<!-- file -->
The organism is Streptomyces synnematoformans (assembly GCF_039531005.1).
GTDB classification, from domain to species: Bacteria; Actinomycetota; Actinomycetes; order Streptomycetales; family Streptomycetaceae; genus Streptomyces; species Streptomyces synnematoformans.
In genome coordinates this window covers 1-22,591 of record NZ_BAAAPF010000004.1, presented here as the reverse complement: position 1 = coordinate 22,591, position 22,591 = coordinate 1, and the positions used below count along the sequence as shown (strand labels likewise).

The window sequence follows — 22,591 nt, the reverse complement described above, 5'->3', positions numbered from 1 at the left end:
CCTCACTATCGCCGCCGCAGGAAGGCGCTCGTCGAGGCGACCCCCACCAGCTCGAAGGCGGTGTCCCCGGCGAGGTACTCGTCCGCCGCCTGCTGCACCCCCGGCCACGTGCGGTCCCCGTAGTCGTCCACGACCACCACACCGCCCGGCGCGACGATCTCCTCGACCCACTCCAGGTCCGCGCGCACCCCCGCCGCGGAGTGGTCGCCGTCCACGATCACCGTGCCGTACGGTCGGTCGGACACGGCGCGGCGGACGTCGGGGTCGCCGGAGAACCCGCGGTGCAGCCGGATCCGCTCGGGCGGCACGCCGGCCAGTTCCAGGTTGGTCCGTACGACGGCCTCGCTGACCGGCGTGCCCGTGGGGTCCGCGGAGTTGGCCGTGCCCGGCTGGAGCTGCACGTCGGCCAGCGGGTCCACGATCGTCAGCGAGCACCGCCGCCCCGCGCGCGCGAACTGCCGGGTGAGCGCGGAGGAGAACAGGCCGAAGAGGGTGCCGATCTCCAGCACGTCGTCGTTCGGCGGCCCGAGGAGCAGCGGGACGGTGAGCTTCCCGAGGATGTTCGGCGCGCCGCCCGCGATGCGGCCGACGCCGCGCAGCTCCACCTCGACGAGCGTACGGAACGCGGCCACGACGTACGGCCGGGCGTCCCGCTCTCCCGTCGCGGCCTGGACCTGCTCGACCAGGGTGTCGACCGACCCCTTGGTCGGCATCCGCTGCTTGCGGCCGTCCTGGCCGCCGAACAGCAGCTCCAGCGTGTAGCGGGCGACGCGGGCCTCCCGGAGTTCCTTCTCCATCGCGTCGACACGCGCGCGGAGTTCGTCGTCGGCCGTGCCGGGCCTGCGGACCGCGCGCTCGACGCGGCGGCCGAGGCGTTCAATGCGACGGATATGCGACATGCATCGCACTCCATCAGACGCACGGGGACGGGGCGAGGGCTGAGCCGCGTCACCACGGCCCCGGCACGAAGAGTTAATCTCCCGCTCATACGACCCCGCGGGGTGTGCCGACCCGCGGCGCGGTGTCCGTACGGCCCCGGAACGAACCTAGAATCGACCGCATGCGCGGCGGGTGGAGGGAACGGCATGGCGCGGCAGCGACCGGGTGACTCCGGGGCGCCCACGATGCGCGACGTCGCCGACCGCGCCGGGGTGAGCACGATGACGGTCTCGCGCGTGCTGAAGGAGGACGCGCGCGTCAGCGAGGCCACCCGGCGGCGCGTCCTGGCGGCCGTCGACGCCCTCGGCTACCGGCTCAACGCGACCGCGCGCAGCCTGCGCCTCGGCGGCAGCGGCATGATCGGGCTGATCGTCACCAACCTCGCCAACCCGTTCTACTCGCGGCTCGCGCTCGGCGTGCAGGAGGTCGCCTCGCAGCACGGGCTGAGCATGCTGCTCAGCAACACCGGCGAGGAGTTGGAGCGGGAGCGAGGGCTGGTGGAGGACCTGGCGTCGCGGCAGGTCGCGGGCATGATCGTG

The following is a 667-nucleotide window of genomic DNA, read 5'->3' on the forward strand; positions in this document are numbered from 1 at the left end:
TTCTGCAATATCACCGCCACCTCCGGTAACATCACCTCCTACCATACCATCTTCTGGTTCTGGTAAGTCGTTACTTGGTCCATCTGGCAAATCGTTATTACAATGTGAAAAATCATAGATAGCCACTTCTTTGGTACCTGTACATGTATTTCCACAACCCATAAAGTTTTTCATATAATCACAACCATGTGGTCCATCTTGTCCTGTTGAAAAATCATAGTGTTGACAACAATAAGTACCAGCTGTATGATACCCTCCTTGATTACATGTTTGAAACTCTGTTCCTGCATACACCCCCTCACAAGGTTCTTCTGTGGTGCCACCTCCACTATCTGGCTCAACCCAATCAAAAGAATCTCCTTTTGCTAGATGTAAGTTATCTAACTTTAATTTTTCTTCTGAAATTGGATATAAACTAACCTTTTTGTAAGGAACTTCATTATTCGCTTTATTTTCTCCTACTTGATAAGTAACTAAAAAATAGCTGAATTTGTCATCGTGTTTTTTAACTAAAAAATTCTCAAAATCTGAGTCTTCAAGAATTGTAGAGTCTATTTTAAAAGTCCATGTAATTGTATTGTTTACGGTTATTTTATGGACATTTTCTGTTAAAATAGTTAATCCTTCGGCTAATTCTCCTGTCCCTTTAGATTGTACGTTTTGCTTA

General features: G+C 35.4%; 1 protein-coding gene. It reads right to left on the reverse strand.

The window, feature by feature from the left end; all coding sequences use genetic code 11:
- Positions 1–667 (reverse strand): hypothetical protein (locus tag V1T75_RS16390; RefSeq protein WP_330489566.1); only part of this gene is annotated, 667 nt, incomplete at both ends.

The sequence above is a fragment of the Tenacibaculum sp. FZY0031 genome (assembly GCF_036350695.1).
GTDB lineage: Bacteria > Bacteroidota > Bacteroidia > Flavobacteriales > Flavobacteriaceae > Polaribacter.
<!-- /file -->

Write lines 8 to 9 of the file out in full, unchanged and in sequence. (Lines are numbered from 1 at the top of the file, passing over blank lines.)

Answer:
General features: G+C 35.4%; 1 protein-coding gene. It reads right to left on the reverse strand.

The window, feature by feature from the left end; all coding sequences use genetic code 11: